What you’re feeling is between you and you

by julia on August 31, 2014

(I facilitate a wonderful group called the Life Alignment Program. An excellent question came up from one of the members and I decided to share my response here.) 

The question: “Isn’t the point to express feelings, whenever and wherever, in order to be transparent and authentic?”

Communicating about your emotional world to those around you is a powerful step towards living a more authentic life. However, I think people get confused as to the goal of that communication. Specifically, it’s easy to get caught up in telling you what I’m feeling so you’ll DO SOMETHING ABOUT IT. Maybe you’ll remember to be on time, or you’ll be nicer, or you’ll understand me better, or see the conflict from my perspective, or…or…(just fill in the blank).

This is a pivot-point in relationship entanglement, an eddy people get caught in and have trouble jumping out of. If I say something and your body gets triggered, it’s pretty challenging to not see that as cause and effect. And–IT ISN’T.

What you’re feeling is between you and you.

Here’s how that works:

Emotions are simple physiological events. The only meaning they have is between you and you. What they communicate is important for you, but quite irrelevant for everyone else (besides those who are interested in understanding you better). Just like you might want someone to know you have indigestion or a headache, you may want to tell them about your anger/fear/sadness/joy/sexual feelings.

For example, sensations that you read as “anger” are telling you that you’re perceiving an intrusion on, or you’re currently creating resistance with the world as it is (anger as perception of intrusion or obstacle). Those sensations don’t mean there IS an intrusion or obstacle, just that you’re interacting with the world that way. They are feedback between you and you and so potentially are cues to for you to change something (take an action or change your perception about the intrusion/obstacle/resistance).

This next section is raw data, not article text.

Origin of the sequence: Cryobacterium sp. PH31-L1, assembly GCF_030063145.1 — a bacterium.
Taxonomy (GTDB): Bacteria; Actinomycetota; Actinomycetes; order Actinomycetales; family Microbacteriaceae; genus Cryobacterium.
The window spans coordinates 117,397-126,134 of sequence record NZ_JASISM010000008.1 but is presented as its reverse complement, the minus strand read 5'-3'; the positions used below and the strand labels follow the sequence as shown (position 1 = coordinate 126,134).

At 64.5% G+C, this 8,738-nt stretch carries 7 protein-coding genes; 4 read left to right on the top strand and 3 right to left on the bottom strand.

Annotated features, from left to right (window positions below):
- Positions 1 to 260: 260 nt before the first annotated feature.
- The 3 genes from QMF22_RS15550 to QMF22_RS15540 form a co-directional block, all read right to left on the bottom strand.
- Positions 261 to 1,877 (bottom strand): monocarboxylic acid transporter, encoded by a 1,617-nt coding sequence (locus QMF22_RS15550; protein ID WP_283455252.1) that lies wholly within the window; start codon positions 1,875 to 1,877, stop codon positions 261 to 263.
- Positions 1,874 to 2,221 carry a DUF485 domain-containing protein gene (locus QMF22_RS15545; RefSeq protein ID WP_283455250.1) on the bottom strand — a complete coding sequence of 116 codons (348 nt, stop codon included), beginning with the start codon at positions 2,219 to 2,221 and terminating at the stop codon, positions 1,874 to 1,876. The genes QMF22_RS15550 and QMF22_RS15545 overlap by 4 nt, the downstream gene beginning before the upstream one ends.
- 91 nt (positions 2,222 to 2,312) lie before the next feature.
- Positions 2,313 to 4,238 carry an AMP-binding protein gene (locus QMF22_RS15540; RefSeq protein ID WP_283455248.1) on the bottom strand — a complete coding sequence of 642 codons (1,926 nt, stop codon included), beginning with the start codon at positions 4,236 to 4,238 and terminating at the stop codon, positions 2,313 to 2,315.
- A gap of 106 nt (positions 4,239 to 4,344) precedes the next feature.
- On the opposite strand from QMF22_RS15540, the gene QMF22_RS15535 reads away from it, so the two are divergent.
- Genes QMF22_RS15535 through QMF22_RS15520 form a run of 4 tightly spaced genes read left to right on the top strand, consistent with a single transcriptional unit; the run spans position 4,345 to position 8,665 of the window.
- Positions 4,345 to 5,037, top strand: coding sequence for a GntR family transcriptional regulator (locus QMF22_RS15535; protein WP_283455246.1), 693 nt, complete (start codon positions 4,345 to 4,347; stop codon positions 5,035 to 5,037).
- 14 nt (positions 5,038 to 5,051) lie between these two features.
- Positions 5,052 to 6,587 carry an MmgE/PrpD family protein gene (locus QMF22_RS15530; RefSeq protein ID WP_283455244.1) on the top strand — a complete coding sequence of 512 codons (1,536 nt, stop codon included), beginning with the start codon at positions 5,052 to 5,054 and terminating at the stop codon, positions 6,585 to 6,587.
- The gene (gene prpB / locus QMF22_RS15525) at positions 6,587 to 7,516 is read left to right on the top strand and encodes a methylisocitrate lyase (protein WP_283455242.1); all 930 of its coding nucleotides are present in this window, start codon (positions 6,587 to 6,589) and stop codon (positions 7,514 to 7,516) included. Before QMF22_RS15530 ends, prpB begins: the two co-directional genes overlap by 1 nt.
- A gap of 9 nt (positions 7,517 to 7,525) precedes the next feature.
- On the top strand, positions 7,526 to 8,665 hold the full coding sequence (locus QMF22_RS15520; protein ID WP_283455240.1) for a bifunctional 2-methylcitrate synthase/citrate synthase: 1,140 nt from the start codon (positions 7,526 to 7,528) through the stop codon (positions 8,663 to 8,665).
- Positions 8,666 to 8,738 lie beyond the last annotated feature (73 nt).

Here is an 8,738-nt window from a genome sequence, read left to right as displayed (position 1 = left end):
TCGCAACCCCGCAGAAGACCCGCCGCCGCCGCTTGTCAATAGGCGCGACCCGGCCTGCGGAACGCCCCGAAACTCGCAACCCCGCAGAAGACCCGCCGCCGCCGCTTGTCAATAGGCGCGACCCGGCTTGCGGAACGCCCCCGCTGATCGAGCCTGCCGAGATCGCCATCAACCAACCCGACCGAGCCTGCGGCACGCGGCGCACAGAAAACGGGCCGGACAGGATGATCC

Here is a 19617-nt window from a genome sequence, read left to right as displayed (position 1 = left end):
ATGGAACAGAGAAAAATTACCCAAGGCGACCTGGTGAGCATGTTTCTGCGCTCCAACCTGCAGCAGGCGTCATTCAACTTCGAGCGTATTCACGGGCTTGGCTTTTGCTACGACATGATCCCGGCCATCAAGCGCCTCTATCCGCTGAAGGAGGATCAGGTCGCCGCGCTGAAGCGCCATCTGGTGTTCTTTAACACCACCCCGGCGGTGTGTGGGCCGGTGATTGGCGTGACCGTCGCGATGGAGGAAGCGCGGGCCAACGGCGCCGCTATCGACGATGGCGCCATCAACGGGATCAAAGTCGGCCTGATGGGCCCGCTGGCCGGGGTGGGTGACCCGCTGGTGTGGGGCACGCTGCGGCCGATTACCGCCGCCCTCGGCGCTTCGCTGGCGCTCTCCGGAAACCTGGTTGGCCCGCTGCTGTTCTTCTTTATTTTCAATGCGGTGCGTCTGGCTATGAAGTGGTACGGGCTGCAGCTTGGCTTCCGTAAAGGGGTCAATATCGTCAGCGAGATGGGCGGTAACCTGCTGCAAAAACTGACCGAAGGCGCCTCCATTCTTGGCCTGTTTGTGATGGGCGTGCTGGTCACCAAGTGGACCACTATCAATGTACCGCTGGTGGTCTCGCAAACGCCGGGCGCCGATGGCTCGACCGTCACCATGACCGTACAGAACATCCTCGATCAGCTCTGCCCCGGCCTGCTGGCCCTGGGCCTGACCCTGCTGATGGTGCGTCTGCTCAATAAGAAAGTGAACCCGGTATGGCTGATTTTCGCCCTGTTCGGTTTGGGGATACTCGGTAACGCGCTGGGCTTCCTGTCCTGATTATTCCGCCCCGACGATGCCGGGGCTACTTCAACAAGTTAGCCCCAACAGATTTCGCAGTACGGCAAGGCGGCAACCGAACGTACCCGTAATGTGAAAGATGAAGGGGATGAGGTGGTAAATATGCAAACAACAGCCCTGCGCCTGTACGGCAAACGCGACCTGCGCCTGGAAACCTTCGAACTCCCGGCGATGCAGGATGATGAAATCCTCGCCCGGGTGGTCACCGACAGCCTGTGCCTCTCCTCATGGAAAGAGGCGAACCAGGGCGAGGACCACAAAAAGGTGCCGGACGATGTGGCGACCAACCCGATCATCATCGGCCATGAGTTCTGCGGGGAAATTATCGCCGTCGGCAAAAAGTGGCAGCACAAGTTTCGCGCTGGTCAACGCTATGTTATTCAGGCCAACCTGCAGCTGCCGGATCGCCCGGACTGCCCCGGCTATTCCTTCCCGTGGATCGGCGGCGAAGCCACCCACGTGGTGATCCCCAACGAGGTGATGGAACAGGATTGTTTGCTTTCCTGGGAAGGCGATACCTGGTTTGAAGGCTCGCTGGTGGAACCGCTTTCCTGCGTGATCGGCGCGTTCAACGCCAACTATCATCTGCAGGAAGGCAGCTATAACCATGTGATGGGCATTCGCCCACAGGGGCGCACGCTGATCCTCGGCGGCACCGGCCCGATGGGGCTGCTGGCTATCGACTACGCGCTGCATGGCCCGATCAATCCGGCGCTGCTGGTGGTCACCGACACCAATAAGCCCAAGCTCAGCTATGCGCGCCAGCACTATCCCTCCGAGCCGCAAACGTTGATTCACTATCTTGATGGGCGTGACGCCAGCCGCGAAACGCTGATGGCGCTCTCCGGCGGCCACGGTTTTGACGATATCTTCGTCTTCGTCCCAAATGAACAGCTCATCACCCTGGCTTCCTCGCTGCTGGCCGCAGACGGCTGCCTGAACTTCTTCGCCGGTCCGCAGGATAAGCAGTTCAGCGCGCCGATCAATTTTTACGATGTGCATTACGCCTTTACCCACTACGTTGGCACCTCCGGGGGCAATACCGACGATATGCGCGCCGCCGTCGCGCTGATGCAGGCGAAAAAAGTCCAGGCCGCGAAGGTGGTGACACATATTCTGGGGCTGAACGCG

Similarly, sensations of:

• Throat/chest heaviness (aka sadness) tell you you’re perceiving that some sort of loss.

• Clenched stomach/solar plexus/body, or pounding heart and shaking body (aka fear) communicate that you’re perceiving a threat.

• Expansion through your body, including tingles, warmth, big energy (glad/sexual) tell you that you’re tuned in to your own aliveness, passion, and connection to life energy.

If I tell you that my chest is tight and my jaw clenched, it’s a moment when I’m tuning into me and simply updating you on my inner world and how I’m currently experiencing reality. It isn’t, IN ANY WAY, to imply that you have any responsibility about causing my sensations, fixing them, or doing anything at all about them. (Going back to the indigestion analogy, it’s my body to take care of.) When those emotions are Below the Line (mad/sad/scared) the ONLY THING FOR ME TO DO is to focus on supporting them in moving through my body. (Of course, I could stay in them if I want, though they also are signals that my body is in a stress response.) Then, when I’m back Above the Line (in Creative Brain) I’m available again for connection and to discover new solutions.

So, sure–tell me about your sensations/emotions if you want to. Getting weather reports on other people’s inner worlds is always fascinating to me. I’m especially interested if you’re stuck Below the Line, as knowing your sensations/emotions will give me a reflection of how you’re perceiving reality. And talking about what’s going on in your body will likely bring you into the present, where you can breathe and move and come back Above the Line.